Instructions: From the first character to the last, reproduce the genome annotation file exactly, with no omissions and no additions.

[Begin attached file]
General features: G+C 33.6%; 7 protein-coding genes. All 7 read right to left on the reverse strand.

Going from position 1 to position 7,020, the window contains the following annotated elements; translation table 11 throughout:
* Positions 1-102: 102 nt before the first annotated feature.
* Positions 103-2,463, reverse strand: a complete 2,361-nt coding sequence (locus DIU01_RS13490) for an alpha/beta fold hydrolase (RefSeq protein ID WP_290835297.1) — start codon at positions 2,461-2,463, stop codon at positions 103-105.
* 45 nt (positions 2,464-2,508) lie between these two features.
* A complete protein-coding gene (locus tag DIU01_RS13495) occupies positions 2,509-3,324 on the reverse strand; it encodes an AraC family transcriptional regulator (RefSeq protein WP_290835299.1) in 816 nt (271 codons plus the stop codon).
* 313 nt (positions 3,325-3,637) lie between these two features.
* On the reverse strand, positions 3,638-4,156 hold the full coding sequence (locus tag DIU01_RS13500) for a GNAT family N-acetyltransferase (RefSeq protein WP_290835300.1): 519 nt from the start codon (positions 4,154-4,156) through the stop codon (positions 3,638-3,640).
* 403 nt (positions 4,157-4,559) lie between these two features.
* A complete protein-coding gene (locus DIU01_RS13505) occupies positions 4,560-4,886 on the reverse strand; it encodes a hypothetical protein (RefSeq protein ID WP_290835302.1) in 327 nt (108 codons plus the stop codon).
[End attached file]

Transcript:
General features: G+C 33.6%; 7 protein-coding genes. All 7 read right to left on the reverse strand.

Going from position 1 to position 7,020, the window contains the following annotated elements; translation table 11 throughout:
* Positions 1-102: 102 nt before the first annotated feature.
* Positions 103-2,463, reverse strand: a complete 2,361-nt coding sequence (locus DIU01_RS13490) for an alpha/beta fold hydrolase (RefSeq protein ID WP_290835297.1) — start codon at positions 2,461-2,463, stop codon at positions 103-105.
* 45 nt (positions 2,464-2,508) lie between these two features.
* A complete protein-coding gene (locus tag DIU01_RS13495) occupies positions 2,509-3,324 on the reverse strand; it encodes an AraC family transcriptional regulator (RefSeq protein WP_290835299.1) in 816 nt (271 codons plus the stop codon).
* 313 nt (positions 3,325-3,637) lie between these two features.
* On the reverse strand, positions 3,638-4,156 hold the full coding sequence (locus tag DIU01_RS13500) for a GNAT family N-acetyltransferase (RefSeq protein WP_290835300.1): 519 nt from the start codon (positions 4,154-4,156) through the stop codon (positions 3,638-3,640).
* 403 nt (positions 4,157-4,559) lie between these two features.
* A complete protein-coding gene (locus DIU01_RS13505) occupies positions 4,560-4,886 on the reverse strand; it encodes a hypothetical protein (RefSeq protein ID WP_290835302.1) in 327 nt (108 codons plus the stop codon).